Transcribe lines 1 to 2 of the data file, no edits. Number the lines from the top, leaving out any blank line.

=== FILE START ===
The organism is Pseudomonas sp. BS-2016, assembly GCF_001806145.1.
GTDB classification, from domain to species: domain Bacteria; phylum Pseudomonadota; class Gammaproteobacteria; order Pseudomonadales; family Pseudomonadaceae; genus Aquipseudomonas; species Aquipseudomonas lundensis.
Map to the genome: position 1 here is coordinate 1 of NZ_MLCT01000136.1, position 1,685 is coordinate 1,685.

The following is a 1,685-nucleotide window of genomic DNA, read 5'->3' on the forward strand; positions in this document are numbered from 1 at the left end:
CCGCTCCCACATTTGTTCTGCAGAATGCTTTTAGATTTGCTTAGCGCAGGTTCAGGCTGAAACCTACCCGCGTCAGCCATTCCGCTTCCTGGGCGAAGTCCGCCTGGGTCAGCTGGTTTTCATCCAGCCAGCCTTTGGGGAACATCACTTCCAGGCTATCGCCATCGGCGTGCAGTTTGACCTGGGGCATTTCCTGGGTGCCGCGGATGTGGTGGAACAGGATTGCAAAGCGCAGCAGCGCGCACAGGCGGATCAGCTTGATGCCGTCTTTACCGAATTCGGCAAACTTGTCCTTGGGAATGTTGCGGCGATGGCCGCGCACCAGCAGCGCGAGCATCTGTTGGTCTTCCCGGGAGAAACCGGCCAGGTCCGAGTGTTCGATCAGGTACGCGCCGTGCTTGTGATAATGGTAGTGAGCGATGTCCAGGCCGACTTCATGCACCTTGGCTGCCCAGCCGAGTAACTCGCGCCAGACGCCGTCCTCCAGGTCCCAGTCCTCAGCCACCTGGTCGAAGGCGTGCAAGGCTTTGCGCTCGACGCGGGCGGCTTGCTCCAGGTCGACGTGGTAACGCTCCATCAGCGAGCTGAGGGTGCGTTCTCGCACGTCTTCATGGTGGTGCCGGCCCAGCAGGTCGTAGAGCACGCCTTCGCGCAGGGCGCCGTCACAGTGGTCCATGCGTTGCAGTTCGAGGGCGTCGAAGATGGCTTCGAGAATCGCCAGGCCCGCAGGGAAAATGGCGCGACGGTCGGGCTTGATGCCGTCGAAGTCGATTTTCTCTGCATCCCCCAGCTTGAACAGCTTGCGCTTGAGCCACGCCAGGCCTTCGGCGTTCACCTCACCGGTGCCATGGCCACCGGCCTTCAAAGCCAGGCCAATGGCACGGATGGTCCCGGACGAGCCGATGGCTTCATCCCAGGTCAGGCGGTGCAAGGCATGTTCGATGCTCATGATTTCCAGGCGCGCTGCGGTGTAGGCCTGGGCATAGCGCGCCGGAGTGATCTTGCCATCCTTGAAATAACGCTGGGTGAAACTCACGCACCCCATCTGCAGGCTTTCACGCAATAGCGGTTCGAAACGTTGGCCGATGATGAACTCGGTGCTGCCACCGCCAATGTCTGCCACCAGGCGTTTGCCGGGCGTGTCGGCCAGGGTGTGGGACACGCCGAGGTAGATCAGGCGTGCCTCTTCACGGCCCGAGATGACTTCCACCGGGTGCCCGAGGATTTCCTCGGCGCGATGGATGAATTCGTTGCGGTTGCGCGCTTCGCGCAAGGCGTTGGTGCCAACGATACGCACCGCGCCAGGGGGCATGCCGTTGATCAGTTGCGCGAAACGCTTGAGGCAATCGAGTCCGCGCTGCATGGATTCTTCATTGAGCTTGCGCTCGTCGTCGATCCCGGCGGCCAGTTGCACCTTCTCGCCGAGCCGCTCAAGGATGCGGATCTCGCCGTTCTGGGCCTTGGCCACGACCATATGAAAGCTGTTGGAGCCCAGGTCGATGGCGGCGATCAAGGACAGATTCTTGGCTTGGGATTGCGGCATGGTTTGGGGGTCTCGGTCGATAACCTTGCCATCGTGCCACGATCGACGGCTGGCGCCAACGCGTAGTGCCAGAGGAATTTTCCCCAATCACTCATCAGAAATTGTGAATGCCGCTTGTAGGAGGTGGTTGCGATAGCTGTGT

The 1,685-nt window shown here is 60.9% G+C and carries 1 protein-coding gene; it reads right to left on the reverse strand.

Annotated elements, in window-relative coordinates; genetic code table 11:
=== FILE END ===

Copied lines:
The organism is Pseudomonas sp. BS-2016, assembly GCF_001806145.1.
GTDB classification, from domain to species: domain Bacteria; phylum Pseudomonadota; class Gammaproteobacteria; order Pseudomonadales; family Pseudomonadaceae; genus Aquipseudomonas; species Aquipseudomonas lundensis.